DALLAS—Royal Wright is just like millions of American men--fighting type 2 diabetes.
He was diagnosed in 1991 and now he plans to build more muscle to tear down his type 2 diabetes.
Royal is encouraged by a new joint study by researchers at Harvard University and the University of Southern Denmark.
Researchers looked at more than 2,000 men who over time had developed diabetes--adjusting to risk factors they categorized the men into three groups: those who lifted between 1 and 59 minutes, 60 and 149 minutes and 150 minutes or more.
The men who lifted longer reduced their risk of diabetes by 34%.
Dr. Shade Lester is the medical director at the Diabetes Health and Wellness Institute in Dallas.
She calls the study exciting.
"A lot of people have always known the benefits of aerobic exercise, the treadmill, the walking, the running and all of those things but weights; we haven't given it its due reward I think," Dr. Lester said.
Men who lifted weights for under an hour reduced their risk by 12% while those who lifted more than an hour reduced their risk by 25%.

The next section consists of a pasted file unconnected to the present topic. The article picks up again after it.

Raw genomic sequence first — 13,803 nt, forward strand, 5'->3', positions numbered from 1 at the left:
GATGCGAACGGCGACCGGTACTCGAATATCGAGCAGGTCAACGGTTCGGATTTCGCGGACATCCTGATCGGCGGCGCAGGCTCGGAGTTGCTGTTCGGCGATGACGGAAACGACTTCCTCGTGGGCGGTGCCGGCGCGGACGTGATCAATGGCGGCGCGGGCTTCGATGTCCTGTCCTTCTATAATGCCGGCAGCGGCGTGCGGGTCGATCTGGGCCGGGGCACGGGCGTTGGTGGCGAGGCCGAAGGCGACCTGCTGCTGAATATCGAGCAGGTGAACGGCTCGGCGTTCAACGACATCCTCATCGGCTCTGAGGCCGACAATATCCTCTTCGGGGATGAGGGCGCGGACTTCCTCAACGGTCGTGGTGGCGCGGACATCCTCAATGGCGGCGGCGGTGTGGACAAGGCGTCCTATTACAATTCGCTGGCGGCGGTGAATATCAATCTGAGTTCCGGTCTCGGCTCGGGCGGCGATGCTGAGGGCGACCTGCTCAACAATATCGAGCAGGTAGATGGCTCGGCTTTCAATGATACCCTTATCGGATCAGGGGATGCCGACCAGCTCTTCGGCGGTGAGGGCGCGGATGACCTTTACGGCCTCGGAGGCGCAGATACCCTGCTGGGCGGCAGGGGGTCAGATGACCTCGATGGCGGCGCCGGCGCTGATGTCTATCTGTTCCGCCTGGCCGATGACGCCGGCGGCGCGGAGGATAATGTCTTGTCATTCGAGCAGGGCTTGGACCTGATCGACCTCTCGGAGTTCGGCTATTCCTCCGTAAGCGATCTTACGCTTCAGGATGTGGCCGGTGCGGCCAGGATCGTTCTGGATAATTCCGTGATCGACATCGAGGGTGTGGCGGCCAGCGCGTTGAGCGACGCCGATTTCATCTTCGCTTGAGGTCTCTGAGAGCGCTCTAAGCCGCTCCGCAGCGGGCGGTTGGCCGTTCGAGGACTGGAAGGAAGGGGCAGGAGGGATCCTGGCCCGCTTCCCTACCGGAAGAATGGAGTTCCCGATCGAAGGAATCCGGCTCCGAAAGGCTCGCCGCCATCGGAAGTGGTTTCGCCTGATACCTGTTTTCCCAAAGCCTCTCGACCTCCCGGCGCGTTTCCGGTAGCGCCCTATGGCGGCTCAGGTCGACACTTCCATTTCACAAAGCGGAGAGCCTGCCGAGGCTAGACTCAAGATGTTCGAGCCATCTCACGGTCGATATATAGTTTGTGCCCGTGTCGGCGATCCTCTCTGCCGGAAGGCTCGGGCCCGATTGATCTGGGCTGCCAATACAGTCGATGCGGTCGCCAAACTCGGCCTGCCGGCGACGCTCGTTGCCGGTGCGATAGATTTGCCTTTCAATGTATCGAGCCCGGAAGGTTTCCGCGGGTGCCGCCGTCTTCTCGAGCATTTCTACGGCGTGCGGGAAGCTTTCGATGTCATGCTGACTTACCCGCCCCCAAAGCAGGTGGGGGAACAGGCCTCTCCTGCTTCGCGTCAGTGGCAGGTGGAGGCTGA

People with type 2 diabetes are resistant to insulin—Dr. Lester said removing fat and increasing muscle is key.
“That is where the weight lifting comes in,” Dr. Lester said. “The actual amount of muscle, it helps to displace the sugar and allow the sugar to do what it's supposed to do."
Researchers find the only thing better than lifting weights is combining weight lifting with aerobic--150 minutes a week of each reduced the risk of diabetes by a whopping 59%
Royal started lifting weights again last December and has seen his blood sugar levels improve.
He's due for another check in about a month--he's now pumping iron with more purpose.
"I should probably take it a little bit more often than they ask for in order to see if it's increasing or decreasing as opposed to the amount of weight i lift," Royal said.